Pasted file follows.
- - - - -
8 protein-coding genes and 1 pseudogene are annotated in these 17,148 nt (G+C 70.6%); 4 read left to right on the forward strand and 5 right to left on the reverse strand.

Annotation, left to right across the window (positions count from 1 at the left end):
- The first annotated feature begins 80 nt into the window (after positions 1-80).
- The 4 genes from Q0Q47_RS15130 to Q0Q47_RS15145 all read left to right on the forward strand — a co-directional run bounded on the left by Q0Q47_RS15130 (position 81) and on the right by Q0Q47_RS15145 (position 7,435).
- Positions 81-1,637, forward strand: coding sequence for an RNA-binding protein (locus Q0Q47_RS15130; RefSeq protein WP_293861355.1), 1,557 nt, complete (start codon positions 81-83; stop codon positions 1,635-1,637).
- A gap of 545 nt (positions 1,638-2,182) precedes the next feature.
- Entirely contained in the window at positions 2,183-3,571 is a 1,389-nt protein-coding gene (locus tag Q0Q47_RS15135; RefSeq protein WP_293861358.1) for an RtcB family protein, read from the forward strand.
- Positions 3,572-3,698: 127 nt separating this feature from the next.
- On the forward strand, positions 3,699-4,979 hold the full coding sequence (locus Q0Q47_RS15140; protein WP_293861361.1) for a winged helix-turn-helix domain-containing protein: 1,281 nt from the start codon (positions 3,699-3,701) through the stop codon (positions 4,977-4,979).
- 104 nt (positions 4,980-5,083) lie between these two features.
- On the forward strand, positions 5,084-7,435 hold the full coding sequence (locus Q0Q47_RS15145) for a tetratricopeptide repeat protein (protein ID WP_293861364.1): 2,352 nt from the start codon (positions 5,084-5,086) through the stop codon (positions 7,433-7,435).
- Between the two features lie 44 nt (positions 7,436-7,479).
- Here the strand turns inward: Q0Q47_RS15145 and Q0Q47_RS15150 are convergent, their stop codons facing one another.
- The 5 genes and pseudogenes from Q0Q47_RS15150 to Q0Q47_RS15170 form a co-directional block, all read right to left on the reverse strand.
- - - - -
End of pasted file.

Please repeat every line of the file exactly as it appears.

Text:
8 protein-coding genes and 1 pseudogene are annotated in these 17,148 nt (G+C 70.6%); 4 read left to right on the forward strand and 5 right to left on the reverse strand.

Annotation, left to right across the window (positions count from 1 at the left end):
- The first annotated feature begins 80 nt into the window (after positions 1-80).
- The 4 genes from Q0Q47_RS15130 to Q0Q47_RS15145 all read left to right on the forward strand — a co-directional run bounded on the left by Q0Q47_RS15130 (position 81) and on the right by Q0Q47_RS15145 (position 7,435).
- Positions 81-1,637, forward strand: coding sequence for an RNA-binding protein (locus Q0Q47_RS15130; RefSeq protein WP_293861355.1), 1,557 nt, complete (start codon positions 81-83; stop codon positions 1,635-1,637).
- A gap of 545 nt (positions 1,638-2,182) precedes the next feature.
- Entirely contained in the window at positions 2,183-3,571 is a 1,389-nt protein-coding gene (locus tag Q0Q47_RS15135; RefSeq protein WP_293861358.1) for an RtcB family protein, read from the forward strand.
- Positions 3,572-3,698: 127 nt separating this feature from the next.
- On the forward strand, positions 3,699-4,979 hold the full coding sequence (locus Q0Q47_RS15140; protein WP_293861361.1) for a winged helix-turn-helix domain-containing protein: 1,281 nt from the start codon (positions 3,699-3,701) through the stop codon (positions 4,977-4,979).
- 104 nt (positions 4,980-5,083) lie between these two features.
- On the forward strand, positions 5,084-7,435 hold the full coding sequence (locus Q0Q47_RS15145) for a tetratricopeptide repeat protein (protein ID WP_293861364.1): 2,352 nt from the start codon (positions 5,084-5,086) through the stop codon (positions 7,433-7,435).
- Between the two features lie 44 nt (positions 7,436-7,479).
- Here the strand turns inward: Q0Q47_RS15145 and Q0Q47_RS15150 are convergent, their stop codons facing one another.
- The 5 genes and pseudogenes from Q0Q47_RS15150 to Q0Q47_RS15170 form a co-directional block, all read right to left on the reverse strand.